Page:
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Separate but Still Unequal:Why Black Lives Matter is Separate From "BIPOC" Issues

Updated on June 9, 2020

Why “Black Lives Matters” is Not the Same as BIPOC: Separate and Still Unequal

With the 30 days of media attention for the deaths of several black men in America, both the names of the men and the name “Black Lives Matters” has seen an uptick in usage and attention not only in America but globally. As a black man in this country, I have a lot of emotions, both new and resurfaced. My most immediate and visceral reaction is resentment to the people that have taken this opportunity to address issues for “People of Color” as an entity. This feeling has roots in several issues. My experience has been that other people of color view us with as much indifference if not outright scorn as other unsympathetic or uneducated, biased individuals. One of the most illuminating conversations that I’ve had concerning the black condition ended in my friend, an Asian-American for whom I have immense respect saying, “Black people need to engage more in political discourse, get out and vote, go through the politics, etc. It’ll just take time and education, financial intelligence, and other steps before black people can get to the place that they want to be.” I remember being around 26 and returning from China; I was taken aback and angry primarily because it’s true! Black people do need to do all of those things. We have embraced the narrative of hopelessness and “vote with our dollars” without actually voting. In that way, I will always hold myself, my black brothers and sisters accountable. When black people controlled our dollars and directed them into our communities, it is undeniably true that black Americans’ financial position in the United States was stronger. This country was founded on the concepts of “possibility” and “opportunity.” These were methodically and intentionally stripped from black Americans in a way that is not shared by other people of color.

Black men and women were bred to be physically strong but mentally and emotionally stunted and emasculated. Their voices silenced in favor of the dollars for Slaveowners and their communities. It is an experience unique to Black Americans (about the United States) that were taught that we were property. This message is distinctly different from being taught that you are a “lesser” person because, in the end, you still retain your personage. We often underestimate the power in arriving of your own volition as many other people of color do within the United States. However, think of the power that comes in retaining your name when you come to this country, a clear and present link to others like you. When others come to this country (from any generation), they do so with the promise that they can achieve with hard work and doing the right things. That by putting in the effort, they’ll have the opportunity to succeed. Setting aside whether or not that is presently true, it’s not the lesson that we as Black Americans learn. We learn that we’ll have to work twice as hard for half as much because of the experience that our parents and grandparents have had with the “others.” Parents teach us about our first lessons. They are there for our first steps, our achievements, our failures, our disappointments, and our successes in a way that this country is not for Black Americans. Is it so unreasonable that we believe our parents and forbears over the narrative, especially when the story is continually proven to be untrue?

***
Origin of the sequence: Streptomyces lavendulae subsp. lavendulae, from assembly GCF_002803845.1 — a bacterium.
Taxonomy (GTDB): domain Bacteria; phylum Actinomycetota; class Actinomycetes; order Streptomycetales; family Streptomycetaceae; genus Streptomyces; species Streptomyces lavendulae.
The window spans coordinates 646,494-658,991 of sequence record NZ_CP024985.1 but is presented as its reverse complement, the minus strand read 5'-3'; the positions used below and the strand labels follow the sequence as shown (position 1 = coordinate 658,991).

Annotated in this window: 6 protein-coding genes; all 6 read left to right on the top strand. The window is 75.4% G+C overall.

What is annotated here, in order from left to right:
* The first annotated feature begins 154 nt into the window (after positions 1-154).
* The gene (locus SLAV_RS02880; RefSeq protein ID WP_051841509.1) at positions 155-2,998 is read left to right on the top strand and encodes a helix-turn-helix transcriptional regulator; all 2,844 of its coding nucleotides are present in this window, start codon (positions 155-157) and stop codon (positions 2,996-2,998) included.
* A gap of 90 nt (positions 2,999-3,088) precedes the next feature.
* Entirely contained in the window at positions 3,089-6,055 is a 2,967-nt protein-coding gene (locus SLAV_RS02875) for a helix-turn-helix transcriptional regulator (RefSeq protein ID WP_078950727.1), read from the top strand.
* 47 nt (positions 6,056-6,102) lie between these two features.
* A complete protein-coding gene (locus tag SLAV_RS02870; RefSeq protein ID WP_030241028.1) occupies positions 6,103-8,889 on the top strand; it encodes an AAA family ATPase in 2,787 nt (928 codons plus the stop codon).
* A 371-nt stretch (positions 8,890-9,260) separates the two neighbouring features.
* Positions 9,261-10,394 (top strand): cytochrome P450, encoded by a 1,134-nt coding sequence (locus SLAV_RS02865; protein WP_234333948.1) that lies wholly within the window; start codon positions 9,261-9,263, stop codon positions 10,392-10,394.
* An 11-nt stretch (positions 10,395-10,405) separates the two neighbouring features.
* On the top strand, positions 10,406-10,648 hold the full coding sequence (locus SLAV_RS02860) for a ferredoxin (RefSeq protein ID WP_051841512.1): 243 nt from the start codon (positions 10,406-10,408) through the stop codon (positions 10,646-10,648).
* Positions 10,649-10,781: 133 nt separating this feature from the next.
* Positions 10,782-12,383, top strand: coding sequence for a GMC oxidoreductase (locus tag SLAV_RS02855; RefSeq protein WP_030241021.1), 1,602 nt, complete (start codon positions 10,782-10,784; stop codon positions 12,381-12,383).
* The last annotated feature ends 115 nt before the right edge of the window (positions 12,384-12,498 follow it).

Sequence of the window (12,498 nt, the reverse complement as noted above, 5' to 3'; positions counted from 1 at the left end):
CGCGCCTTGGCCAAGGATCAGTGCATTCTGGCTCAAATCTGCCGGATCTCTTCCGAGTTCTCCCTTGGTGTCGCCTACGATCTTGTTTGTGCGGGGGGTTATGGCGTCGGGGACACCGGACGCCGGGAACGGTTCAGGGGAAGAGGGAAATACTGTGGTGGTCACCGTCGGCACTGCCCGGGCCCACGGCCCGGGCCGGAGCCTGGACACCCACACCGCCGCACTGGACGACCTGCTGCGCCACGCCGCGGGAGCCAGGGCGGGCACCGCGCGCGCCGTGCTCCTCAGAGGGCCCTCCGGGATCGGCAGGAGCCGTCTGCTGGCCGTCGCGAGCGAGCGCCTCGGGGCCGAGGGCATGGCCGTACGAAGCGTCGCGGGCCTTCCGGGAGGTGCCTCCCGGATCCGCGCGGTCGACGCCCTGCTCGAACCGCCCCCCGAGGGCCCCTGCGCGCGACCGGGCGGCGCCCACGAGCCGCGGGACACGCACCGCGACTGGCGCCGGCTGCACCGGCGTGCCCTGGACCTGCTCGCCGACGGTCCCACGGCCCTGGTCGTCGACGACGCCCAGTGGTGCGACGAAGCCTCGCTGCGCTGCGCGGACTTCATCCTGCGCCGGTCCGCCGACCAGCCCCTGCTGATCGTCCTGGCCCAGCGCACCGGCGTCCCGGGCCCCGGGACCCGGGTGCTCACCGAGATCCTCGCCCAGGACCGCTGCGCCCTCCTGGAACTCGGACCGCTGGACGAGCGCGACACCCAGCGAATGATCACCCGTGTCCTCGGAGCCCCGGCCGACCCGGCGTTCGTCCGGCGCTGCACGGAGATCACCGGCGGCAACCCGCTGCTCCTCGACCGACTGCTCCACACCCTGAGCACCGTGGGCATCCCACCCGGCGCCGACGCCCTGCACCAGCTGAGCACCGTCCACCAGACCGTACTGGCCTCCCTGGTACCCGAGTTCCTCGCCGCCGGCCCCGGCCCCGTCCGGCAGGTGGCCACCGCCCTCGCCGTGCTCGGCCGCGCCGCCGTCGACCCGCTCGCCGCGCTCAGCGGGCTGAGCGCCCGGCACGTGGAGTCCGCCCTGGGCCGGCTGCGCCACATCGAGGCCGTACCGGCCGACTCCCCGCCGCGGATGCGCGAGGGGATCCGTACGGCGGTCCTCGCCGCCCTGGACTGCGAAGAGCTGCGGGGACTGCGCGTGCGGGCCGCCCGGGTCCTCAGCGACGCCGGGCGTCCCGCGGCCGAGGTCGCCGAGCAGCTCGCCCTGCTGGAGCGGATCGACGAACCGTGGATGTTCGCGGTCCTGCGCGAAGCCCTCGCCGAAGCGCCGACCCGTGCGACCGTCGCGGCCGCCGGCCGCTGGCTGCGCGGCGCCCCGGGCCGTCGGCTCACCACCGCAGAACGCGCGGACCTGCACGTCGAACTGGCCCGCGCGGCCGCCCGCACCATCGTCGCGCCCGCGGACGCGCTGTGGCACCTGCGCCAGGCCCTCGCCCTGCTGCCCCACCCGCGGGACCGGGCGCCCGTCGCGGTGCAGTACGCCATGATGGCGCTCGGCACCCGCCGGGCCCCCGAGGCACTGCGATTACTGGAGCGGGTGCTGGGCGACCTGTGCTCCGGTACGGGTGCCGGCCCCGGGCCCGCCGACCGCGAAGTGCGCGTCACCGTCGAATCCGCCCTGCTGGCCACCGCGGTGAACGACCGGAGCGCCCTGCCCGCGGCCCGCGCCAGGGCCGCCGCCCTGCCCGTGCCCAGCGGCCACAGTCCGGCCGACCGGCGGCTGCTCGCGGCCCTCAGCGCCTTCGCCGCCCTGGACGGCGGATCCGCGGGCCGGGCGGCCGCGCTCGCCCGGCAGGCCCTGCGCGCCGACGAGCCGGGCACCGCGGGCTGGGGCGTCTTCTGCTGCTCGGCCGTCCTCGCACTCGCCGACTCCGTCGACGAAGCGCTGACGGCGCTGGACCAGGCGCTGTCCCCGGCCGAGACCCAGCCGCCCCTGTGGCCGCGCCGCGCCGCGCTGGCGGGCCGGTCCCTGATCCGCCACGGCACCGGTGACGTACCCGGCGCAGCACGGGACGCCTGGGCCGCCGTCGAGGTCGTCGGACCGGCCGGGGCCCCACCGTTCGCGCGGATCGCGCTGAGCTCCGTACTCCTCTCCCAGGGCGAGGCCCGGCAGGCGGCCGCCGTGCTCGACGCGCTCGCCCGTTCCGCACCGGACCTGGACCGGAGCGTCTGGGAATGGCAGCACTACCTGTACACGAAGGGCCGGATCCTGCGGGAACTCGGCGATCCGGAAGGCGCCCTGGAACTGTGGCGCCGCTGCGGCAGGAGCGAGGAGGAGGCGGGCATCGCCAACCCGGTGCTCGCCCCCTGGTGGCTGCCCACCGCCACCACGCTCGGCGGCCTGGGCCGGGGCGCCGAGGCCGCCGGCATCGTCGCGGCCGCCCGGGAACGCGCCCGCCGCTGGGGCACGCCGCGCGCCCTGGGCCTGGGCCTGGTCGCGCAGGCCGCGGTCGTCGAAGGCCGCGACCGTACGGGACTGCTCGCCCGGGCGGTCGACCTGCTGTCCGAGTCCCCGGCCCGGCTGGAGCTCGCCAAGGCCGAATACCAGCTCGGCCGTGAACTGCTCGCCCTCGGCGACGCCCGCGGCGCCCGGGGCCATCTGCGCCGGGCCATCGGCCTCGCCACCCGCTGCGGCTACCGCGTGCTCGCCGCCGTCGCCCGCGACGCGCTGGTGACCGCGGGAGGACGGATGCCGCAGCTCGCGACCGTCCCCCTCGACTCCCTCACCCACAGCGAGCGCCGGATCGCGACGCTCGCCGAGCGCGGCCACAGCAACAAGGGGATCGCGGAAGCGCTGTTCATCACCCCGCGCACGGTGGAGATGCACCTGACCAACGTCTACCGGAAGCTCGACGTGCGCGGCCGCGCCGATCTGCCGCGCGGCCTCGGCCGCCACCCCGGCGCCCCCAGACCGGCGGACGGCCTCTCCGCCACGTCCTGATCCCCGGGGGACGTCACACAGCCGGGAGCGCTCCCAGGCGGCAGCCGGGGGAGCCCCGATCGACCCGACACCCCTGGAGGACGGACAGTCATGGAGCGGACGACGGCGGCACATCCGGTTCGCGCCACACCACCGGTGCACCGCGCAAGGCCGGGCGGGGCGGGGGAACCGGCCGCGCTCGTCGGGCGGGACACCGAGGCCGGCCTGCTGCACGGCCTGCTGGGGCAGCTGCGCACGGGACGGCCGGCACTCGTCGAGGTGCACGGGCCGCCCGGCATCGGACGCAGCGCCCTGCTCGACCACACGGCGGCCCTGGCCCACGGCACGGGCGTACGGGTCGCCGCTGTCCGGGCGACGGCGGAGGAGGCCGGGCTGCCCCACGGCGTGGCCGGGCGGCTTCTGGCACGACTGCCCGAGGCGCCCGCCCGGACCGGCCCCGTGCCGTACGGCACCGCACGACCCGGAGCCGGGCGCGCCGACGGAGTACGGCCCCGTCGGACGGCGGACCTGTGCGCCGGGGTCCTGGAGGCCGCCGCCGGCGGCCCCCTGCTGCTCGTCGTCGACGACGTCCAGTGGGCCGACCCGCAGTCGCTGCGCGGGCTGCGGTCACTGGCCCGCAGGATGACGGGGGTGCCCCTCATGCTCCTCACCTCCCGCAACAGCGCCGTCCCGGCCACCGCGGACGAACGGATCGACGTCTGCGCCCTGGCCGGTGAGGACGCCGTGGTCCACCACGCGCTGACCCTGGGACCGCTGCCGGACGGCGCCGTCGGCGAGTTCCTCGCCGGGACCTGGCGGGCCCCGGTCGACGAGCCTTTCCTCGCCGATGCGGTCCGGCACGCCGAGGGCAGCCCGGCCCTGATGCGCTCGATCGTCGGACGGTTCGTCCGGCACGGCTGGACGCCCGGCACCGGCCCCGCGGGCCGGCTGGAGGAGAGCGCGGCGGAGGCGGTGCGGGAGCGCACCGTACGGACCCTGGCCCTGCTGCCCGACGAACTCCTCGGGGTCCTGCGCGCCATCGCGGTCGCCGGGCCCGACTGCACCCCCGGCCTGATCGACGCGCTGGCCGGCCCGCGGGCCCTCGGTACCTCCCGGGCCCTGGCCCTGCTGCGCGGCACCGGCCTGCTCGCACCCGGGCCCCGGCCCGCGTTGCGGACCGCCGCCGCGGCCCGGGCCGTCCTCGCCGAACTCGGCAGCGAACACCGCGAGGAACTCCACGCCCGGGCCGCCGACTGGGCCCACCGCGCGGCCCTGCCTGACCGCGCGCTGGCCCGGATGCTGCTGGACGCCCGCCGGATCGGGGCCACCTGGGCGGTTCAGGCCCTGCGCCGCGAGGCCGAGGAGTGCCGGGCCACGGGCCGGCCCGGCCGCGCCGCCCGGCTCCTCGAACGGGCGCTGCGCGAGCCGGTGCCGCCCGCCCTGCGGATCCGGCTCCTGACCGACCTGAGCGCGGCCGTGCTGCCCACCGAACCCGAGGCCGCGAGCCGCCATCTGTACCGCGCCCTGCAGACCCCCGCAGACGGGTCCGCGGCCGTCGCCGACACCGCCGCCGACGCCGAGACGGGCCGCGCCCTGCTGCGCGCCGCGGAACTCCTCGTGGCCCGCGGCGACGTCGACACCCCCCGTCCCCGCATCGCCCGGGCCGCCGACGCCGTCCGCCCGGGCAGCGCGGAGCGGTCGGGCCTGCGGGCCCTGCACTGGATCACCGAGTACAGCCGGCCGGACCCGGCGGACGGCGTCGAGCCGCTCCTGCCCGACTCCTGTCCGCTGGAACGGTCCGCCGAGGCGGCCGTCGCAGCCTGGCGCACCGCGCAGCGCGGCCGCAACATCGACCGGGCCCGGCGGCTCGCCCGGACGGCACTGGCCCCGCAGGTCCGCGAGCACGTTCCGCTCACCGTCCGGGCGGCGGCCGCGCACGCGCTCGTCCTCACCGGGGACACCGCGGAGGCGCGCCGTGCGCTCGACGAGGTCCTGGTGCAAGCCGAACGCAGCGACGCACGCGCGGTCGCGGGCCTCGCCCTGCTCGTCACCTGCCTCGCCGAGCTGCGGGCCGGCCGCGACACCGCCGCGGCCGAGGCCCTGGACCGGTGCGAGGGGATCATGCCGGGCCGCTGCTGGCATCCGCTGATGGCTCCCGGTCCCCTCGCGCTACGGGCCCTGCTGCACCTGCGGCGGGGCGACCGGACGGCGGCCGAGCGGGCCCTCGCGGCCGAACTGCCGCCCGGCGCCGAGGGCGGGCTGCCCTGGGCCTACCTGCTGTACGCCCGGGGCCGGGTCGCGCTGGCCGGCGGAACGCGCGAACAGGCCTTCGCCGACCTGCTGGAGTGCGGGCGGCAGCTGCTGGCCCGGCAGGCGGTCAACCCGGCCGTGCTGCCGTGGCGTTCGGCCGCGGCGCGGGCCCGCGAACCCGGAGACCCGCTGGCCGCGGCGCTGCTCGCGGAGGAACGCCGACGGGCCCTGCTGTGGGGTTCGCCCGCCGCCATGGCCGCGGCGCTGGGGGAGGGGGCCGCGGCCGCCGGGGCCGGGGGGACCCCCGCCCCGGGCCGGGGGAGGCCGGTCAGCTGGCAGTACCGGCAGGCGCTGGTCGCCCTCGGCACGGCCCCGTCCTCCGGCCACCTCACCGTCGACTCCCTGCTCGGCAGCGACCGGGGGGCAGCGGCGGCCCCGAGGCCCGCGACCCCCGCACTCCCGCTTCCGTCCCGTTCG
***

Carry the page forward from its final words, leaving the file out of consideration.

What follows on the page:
My second visceral response to being “lumped in” with other “People of Color” under the banner of Black Lives Matters is frankly the trend of this country to demonize the black experience and culture until it can be monetized or used to push forward an agenda. We see this with “curvy,” locks, fashion, various shades mirroring our melanin, the list goes on without any credit to black people or recanting of the narrative that painted blacks on the negative canvas. Once again, placing us in the position for our blackness to be used at our expense without remuneration.

I am not saying that black people and other people of color don’t share experiences, that would be ludicrous. I will concede that black people share experiences with other people of color, poor white people, middle-class white people, and even rich white people; I believe that is the human condition. We all share experiences. I am saying that black people deserve to own our pain, to be a part of the solution, and not to have to co-opt our pain with people who do not share the specific experience highlighted by the movement.

© 2020 dsmalls2989

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